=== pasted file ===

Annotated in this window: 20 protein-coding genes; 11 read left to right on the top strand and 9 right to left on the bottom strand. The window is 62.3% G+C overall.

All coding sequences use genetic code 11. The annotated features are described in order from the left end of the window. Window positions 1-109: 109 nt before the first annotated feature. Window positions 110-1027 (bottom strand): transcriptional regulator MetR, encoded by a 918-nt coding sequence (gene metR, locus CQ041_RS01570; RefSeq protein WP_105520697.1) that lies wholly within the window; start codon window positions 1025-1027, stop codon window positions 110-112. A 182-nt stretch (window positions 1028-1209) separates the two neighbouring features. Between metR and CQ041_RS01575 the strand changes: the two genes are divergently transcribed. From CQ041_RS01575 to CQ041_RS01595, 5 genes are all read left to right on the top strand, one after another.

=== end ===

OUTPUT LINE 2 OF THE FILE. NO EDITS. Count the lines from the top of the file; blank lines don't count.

All coding sequences use genetic code 11. The annotated features are described in order from the left end of the window. Window positions 1-109: 109 nt before the first annotated feature. Window positions 110-1027 (bottom strand): transcriptional regulator MetR, encoded by a 918-nt coding sequence (gene metR, locus CQ041_RS01570; RefSeq protein WP_105520697.1) that lies wholly within the window; start codon window positions 1025-1027, stop codon window positions 110-112. A 182-nt stretch (window positions 1028-1209) separates the two neighbouring features. Between metR and CQ041_RS01575 the strand changes: the two genes are divergently transcribed. From CQ041_RS01575 to CQ041_RS01595, 5 genes are all read left to right on the top strand, one after another.